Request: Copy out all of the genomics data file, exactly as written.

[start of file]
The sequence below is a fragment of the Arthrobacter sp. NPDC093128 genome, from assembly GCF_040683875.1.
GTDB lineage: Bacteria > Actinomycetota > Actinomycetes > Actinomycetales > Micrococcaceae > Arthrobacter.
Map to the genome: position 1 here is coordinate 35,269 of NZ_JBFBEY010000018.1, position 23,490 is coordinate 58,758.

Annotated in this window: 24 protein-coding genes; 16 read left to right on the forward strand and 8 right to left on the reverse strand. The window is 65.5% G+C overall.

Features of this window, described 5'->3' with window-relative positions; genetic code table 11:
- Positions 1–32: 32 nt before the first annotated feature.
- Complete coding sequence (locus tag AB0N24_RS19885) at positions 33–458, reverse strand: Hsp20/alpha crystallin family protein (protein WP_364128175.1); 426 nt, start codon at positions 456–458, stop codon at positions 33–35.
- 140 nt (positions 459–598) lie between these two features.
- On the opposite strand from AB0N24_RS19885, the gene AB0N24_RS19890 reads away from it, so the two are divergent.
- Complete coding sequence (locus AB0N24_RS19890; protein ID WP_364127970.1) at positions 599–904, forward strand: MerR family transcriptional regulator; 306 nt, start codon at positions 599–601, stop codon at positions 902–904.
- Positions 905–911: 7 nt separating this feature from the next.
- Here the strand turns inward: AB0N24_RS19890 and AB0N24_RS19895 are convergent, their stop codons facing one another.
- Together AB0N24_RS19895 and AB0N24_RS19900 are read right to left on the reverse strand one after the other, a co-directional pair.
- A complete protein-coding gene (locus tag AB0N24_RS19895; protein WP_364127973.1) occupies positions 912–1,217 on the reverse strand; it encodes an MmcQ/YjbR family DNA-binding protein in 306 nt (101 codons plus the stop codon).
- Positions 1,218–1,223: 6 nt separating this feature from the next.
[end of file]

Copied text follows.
The sequence below is a fragment of the Arthrobacter sp. NPDC093128 genome, from assembly GCF_040683875.1.
GTDB lineage: Bacteria > Actinomycetota > Actinomycetes > Actinomycetales > Micrococcaceae > Arthrobacter.
Map to the genome: position 1 here is coordinate 35,269 of NZ_JBFBEY010000018.1, position 23,490 is coordinate 58,758.

Annotated in this window: 24 protein-coding genes; 16 read left to right on the forward strand and 8 right to left on the reverse strand. The window is 65.5% G+C overall.

Features of this window, described 5'->3' with window-relative positions; genetic code table 11:
- Positions 1–32: 32 nt before the first annotated feature.
- Complete coding sequence (locus tag AB0N24_RS19885) at positions 33–458, reverse strand: Hsp20/alpha crystallin family protein (protein WP_364128175.1); 426 nt, start codon at positions 456–458, stop codon at positions 33–35.
- 140 nt (positions 459–598) lie between these two features.
- On the opposite strand from AB0N24_RS19885, the gene AB0N24_RS19890 reads away from it, so the two are divergent.
- Complete coding sequence (locus AB0N24_RS19890; protein ID WP_364127970.1) at positions 599–904, forward strand: MerR family transcriptional regulator; 306 nt, start codon at positions 599–601, stop codon at positions 902–904.
- Positions 905–911: 7 nt separating this feature from the next.
- Here the strand turns inward: AB0N24_RS19890 and AB0N24_RS19895 are convergent, their stop codons facing one another.
- Together AB0N24_RS19895 and AB0N24_RS19900 are read right to left on the reverse strand one after the other, a co-directional pair.
- A complete protein-coding gene (locus tag AB0N24_RS19895; protein WP_364127973.1) occupies positions 912–1,217 on the reverse strand; it encodes an MmcQ/YjbR family DNA-binding protein in 306 nt (101 codons plus the stop codon).
- Positions 1,218–1,223: 6 nt separating this feature from the next.